Steven Spielberg appeared on Sunday's edition of "60 Minutes" in support of the upcoming drama "Lincoln" and revealed how his relationship with his father, Arnold, has driven his creativity over the last five decades and 27 films.
"I did pin it on him," Spielberg told Lesley Stahl about his parent's divorce, which occurred when the director was just 19. In films like "E.T." and "Close Encounters of the Third Kind," the fathers leave their families behind, an unsubtle reference to how Spielberg felt after his parent's divorce. It was Spielberg's mother, Leah Adler, however, who fell in love with her husband's friend and pursued the divorce.
"I think I was just protecting her, because I was in love with her," Arnold Spielberg said when asked why he didn't set the record straight with his son.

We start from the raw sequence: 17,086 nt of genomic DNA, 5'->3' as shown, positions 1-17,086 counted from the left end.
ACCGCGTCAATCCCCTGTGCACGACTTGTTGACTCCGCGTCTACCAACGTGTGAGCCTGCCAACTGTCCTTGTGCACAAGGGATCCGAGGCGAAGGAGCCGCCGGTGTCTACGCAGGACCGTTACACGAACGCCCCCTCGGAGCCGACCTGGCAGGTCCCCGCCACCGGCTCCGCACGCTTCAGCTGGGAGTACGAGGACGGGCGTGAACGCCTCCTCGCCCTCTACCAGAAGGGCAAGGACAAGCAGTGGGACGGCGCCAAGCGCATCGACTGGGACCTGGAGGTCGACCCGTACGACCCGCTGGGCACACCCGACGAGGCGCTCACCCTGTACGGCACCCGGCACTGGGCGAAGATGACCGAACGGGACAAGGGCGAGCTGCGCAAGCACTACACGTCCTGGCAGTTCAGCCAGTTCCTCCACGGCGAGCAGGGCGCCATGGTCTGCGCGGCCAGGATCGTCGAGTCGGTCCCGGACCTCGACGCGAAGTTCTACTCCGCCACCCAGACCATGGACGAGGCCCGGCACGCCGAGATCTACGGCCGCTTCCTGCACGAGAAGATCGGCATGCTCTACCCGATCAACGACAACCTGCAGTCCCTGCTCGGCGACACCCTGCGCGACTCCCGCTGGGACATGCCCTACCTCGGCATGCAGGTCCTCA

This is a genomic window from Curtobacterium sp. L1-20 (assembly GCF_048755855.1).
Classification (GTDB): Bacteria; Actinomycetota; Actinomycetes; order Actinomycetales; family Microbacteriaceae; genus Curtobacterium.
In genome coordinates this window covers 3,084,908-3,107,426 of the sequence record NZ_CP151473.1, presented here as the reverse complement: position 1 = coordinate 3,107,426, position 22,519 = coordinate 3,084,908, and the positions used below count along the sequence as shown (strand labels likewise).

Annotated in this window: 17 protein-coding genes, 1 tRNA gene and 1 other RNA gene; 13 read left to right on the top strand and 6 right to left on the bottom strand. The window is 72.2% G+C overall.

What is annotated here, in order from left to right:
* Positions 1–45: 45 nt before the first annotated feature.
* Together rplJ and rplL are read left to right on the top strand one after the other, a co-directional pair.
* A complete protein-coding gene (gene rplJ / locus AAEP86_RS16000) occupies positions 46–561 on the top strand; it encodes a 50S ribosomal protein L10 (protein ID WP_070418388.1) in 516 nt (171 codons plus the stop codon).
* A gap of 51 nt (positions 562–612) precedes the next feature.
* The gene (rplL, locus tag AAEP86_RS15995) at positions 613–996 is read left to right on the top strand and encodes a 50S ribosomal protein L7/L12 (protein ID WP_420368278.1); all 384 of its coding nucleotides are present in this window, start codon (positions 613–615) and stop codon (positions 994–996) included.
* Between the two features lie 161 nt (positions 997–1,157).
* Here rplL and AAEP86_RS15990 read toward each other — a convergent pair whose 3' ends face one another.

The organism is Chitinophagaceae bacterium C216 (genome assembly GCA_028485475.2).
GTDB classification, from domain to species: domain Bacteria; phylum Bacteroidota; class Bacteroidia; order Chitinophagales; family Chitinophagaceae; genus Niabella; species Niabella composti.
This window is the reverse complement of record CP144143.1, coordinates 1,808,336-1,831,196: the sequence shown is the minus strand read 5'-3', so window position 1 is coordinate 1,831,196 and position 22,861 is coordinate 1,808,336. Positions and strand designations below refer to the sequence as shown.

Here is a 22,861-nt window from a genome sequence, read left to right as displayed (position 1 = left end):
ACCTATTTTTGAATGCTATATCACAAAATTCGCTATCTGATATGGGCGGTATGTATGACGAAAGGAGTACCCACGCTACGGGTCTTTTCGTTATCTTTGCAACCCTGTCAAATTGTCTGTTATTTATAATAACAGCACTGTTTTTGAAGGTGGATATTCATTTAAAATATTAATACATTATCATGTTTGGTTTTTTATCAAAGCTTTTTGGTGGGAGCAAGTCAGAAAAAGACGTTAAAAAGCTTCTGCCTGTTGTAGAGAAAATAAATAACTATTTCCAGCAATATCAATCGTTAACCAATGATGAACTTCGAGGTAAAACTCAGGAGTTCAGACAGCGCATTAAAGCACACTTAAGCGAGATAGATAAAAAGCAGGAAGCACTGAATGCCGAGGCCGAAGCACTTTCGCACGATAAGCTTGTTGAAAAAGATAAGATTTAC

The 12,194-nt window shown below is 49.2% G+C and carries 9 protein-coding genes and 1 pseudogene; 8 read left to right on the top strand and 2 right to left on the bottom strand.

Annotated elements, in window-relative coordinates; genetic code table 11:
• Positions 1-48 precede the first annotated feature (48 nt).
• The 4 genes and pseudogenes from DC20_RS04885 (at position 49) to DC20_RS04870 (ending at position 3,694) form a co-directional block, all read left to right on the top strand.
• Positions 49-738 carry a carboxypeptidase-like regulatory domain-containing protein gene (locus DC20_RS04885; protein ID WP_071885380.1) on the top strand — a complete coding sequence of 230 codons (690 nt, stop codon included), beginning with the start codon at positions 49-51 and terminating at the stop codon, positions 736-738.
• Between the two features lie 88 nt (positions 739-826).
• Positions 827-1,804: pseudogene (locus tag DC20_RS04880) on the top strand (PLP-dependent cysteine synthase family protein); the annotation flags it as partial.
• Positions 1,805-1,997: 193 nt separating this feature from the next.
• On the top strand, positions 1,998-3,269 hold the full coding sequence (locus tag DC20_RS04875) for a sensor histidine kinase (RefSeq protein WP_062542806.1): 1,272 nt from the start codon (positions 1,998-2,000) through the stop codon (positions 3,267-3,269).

As it turns out, that wouldn't have mattered: Spielberg still blamed his father even after the truth was revealed. It wasn't until Spielberg's wife, Kate Capshaw, urged a reconciliation, that Spielberg reconnected with his father. That relationship has played out onscreen, in films like "War of the Worlds," "Catch Me If You Can" and the upcoming "Lincoln"; the fathers are shown as complicated, tough, but ultimately loving and caring.
"I think one of the worst things that happened to me was my voluntary fallout with my father," Spielberg said. "And then the greatest thing that happened to me was when I saw the light, and realized I needed to love him in a way that he could love me back."
For more from Spielberg, watch the outstanding "60 Minutes" segment above. Head over to CBSNews.com for more on Spielberg.
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